The U’s Program to Prepare Engineers for an International Career

Mining Engineering: The U’s Program to Prepare Engineers for an International Career

Dr. Michael Nelson, Chair of the Department of Mining Engineering, belongs to an organization called the Society of Mining Professors. A few years ago, Nelson attended a meeting for the group, and someone commented on the need for students to have the skills necessary to function in a global company; it is not enough for them to be able to do the math and know the science behind their work. Nelson was inspired to create an international exchange for students that would enable them to be more well-rounded in their business skills.

Nelson contemplates this often, as many mining companies operate worldwide, and the industry is becoming increasingly international. Today, many alumni of the University of Utah’s mining program work overseas. The Kennecott Copper Mine is owned by a global company, Rio Tinto, and attracts many people from around the world to Utah.

To help his students keep up with the globalization of the mining industry, Nelson has developed student exchanges with universities in areas such as South America and east-central Asia. Students from Brazil, and Mongolia have come to learn more about mining education in America. Studying here is beneficial to the students, as the approach in the U.S. is more application-based and less theoretical. Nelson believes that it is important for students to know the many different ways that engineers are taught, and to have a hands-on international experience. Nelson also works to pair students who visit with an internship so that they can receive international business experiences during their experience in the U.S.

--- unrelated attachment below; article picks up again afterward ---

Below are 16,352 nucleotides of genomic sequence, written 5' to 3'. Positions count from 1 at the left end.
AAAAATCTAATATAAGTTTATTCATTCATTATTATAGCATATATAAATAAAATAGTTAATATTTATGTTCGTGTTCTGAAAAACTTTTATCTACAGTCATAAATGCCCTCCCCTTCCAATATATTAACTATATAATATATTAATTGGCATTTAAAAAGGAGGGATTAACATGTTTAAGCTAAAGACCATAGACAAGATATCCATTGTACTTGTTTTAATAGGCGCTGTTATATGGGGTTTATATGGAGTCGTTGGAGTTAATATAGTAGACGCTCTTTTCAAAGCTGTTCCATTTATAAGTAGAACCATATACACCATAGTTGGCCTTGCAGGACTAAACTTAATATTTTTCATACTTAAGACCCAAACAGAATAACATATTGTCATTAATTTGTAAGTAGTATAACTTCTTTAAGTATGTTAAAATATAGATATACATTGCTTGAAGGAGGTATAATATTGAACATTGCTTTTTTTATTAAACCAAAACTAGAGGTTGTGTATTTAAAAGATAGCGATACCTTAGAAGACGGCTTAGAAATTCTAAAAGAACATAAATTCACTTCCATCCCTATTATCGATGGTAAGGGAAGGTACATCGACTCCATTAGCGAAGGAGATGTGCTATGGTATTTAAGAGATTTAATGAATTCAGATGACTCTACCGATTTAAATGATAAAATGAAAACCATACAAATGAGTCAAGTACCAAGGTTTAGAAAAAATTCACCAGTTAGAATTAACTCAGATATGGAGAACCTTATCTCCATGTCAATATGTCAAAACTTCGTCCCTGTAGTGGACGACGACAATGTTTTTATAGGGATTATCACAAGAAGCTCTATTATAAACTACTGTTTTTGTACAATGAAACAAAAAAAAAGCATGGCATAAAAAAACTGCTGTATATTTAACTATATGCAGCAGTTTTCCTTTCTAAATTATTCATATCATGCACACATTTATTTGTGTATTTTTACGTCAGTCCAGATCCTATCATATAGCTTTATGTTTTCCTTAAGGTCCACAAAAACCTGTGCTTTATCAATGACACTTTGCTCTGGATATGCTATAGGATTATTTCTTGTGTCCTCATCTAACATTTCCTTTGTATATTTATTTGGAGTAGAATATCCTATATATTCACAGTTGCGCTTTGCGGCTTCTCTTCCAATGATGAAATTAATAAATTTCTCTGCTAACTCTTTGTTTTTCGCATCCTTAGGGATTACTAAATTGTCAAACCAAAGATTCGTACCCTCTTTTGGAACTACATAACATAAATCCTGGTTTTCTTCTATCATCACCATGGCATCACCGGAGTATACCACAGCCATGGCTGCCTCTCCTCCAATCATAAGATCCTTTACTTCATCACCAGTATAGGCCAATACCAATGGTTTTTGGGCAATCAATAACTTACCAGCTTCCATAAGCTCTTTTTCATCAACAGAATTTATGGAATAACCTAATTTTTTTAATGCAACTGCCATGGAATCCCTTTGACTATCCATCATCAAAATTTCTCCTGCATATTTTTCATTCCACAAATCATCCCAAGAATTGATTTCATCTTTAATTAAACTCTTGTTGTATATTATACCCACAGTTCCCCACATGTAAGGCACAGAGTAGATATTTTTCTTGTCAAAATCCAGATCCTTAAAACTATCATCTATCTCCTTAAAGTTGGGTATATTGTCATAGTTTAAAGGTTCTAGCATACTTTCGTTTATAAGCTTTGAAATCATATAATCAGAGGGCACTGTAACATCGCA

Nelson has created relationships with the companies Freeport-McMoRan, and Newmont Mining Corporation; both companies have mining operations in Peru and the United States. The University of Utah is sending its first mining student to Peru, where he will go to school for a semester at the Pontifical Catholic University of Peru. This private school’s mining program is accredited by ABET, the same organization that accredits mining programs in the U.S. During his second semester in Lima, he will have the opportunity to work at one of Freeport’s mines, and then finish up his time in Peru with one more semester at PUCP.

Nelson was drawn to an exchange program with PUCP because like the University of Utah, PUCP is a commuter school, and the students temporarily studying in Peru will stay with families of Peruvian students. Nelson spoke of the numerous benefits that come from cultural immersion in a new place. He wants his students not only to learn from another university’s mining program, but for them to learn about other cultures, places, peoples, and especially about the reality of practicing business in a another country.

For more information on the University of Utah Mining Engineering department: